Clea Grady answers the key questions facing new vegans about how far they have to go to succeed.
The weight of expectation can sit fairly heavily on new vegan shoulders, but more often than not the things you’re worrying about will feel inconsequential in a few months. In the meantime, here are my thoughts on some of the most popular ‘new vegan conundrums’…
Am I only allowed to shop at health food shops now?
I am a big fan of local independents, but don’t ever feel you cannot shop somewhere familiar, convenient or more affordable. In fact, if you limit your purchasing to just a few places you’re going to be missing out on the huge range of plant-based foods currently flooding supermarket shelves. From Marks & Spencer to Iceland, there has never been an easier time to eat cruelty-free! I’ve been vegan for five years now and the marketplace has shifted dramatically in that time.
From ready-made sandwiches to cheeses and seitan, virtually all your wants are now catered for by big name stores. For the first time, vegans have the luxury of choice and we’re allowed to enjoy that. It’s a powerful thing being able to choose where to spend your money, so don’t forget the local shops (ethically they’ll often be the better choice), but don’t feel bound by them either.
I feel like I should be doing more
Guilt is an emotion experienced by many new vegans and it can feel as though nothing you’ll ever do will be enough. I think this correlates to the enormity of what it is we’re opposing (70 billion land animals killed every year for human use, for example) and once you’ve discovered what’s really going on out there, it can feel wrong to just sit back and enjoy life. But I would argue that in enjoying it you’re actually having a huge impact.
We each create a ripple effect and it can be either positive or negative. These ripples move through your family and friendship group and out into your wider social sphere, so as counter-intuitive as it might feel you’re actually making big strides for animals in living your best life. People are drawn to and influenced by positivity, so if you’d like to see a world where there are more vegans, then go out and shine as brightly as you can.
Do I have to throw away all my non-vegan clothes?
As a vegetarian I wore leather boots, carried a leather handbag and didn’t really think twice about wearing wool. When I went vegan I discovered that many animals are specifically killed for leather and that intensive wool production is so violent that sheep are often hurt or killed in the process. Suddenly these items didn’t sit so well with me. But waste is also unethical and, like most, I live to a budget.
My compromise was to give my handbag to charity and wear out my boots. I’ve not bought wool or leather since, so every purchase I have made since then has been a vegan one and I am happy with that. The decisions about what you already own are yours to make and yours alone, so don’t let anyone chastise you for them. As with two of my close friends, you may also have possessions that have sentimental value or are just too big to easily replace: one has an antique leather couch and another wears a leather watch that belonged to his Dad. Despite this, these friends are still vegan through and through.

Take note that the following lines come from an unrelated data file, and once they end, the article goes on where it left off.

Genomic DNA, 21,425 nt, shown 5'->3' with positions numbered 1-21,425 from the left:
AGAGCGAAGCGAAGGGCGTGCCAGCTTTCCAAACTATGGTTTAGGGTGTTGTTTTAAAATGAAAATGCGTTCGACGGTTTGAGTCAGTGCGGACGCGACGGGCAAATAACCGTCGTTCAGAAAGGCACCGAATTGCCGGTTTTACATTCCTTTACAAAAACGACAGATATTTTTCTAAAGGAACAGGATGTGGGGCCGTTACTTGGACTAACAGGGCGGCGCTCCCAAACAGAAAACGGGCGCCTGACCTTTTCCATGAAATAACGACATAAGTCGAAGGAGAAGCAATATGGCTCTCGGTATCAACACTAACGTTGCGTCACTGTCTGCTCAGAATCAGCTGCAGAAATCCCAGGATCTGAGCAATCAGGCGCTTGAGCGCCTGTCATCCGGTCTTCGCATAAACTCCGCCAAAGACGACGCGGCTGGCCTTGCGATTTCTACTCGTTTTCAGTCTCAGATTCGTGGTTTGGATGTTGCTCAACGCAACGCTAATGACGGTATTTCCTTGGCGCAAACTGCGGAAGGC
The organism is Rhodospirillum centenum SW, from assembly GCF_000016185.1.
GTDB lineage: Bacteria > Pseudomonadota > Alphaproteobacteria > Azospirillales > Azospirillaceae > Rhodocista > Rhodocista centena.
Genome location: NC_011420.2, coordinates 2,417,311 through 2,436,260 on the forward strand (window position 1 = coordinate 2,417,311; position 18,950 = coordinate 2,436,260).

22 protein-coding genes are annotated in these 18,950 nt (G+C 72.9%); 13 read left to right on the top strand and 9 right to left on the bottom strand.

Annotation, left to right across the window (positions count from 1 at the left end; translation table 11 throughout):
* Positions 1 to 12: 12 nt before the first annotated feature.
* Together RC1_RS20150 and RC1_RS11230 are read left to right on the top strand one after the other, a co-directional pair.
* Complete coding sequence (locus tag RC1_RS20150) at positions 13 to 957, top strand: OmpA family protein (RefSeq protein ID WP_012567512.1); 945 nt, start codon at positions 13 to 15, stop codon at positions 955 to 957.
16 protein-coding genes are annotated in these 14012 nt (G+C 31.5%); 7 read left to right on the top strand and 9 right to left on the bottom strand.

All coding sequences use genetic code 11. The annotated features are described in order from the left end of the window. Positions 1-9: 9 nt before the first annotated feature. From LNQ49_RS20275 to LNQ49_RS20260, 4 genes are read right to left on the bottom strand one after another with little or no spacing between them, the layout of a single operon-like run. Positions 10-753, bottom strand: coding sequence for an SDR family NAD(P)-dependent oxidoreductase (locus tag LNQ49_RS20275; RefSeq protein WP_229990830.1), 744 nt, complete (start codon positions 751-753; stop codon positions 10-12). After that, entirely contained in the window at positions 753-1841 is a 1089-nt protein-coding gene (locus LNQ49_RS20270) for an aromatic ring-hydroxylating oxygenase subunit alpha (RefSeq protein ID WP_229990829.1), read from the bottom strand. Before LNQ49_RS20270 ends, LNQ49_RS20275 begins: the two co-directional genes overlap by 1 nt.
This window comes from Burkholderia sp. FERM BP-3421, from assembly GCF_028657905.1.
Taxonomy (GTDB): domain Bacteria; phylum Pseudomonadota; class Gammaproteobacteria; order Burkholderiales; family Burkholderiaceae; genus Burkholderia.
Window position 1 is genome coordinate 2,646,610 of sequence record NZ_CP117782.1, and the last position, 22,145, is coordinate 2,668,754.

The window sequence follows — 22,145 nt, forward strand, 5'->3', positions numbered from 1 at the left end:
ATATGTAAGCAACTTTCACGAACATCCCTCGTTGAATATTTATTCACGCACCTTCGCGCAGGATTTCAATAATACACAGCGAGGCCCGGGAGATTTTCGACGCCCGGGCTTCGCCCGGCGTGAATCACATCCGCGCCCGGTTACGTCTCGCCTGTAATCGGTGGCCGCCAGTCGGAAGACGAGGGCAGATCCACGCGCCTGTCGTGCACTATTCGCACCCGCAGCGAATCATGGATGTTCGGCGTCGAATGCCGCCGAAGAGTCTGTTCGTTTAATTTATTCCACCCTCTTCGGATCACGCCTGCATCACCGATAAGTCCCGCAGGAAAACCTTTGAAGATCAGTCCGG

Should I not eat with non-vegans?
How will non-vegans ever discover the joy and flavour of vegan food if we refuse to eat with them? Good food is one of our greatest forms of advocacy and eating with people creates shared intimacy. Many new vegans dread meals with family and friends, but these are the best times to positively influence those around us.
I know so many people who would never have dreamed of eating a vegan meal, but now regularly eat and cook plant-based food. That in itself is a huge win, but what’s even more brilliant is that at least half a dozen of my self-confessed ‘foodie’ friends are vegan now as well. It was the flavour, versatility and vibrancy of plant-based food that piqued their interest, so if I had refused to eat with them that may never have happened. And now they’re out there creating ripple effects of their own.
I want to be vegan, but I’m just not there yet
Veganism is a personal decision that simultaneously makes us flash like a neon sign out there in society. Some of us may embrace that, but others may need to approach it in bite-sized chunks and I think that’s okay. As long as we’re all making positive changes, then we are moving forward for animals and for our planet.
Think of it like pie: is it going to get eaten faster by a few of us trying to gobble it as fast as we can, or by millions of us taking bites? Howard Zinn once said, “Small acts, when multiplied by millions of people, can transform the world.” It’s one of my favourite quotes and a lovely one to hold in your head if you’re unsure if you’re doing enough. Bit by bit, vegan life will become as normal and natural as anything you’ve ever known and often the best thing to give up is the pressure you put on yourself.
I’m not sure how to be a perfect!
The expectation to transform into the ‘immediately-perfect-110%-super-vegan’ can feel pretty strong, but if there’s no such thing as a perfect person, then there’s definitely no such thing as a perfect vegan. We live in an imperfect world and an awful lot of what happens out there is completely outside of our control.
My advice therefore is to focus on what you can do rather than what you can’t. Apart from being likely to make you very unhappy, there’s a really serious knock-on effect to living a life that appears to be all about restriction and avoidance: it’s pretty much guaranteed to put the people around you off veganism completely. The most effective vegan advocates are positive, happy and full-of-life, so enjoy your cruelty-free existence and let those thoughts of perfectionism simply float away.
So how vegan is vegan enough? That, my friends, is completely over to you.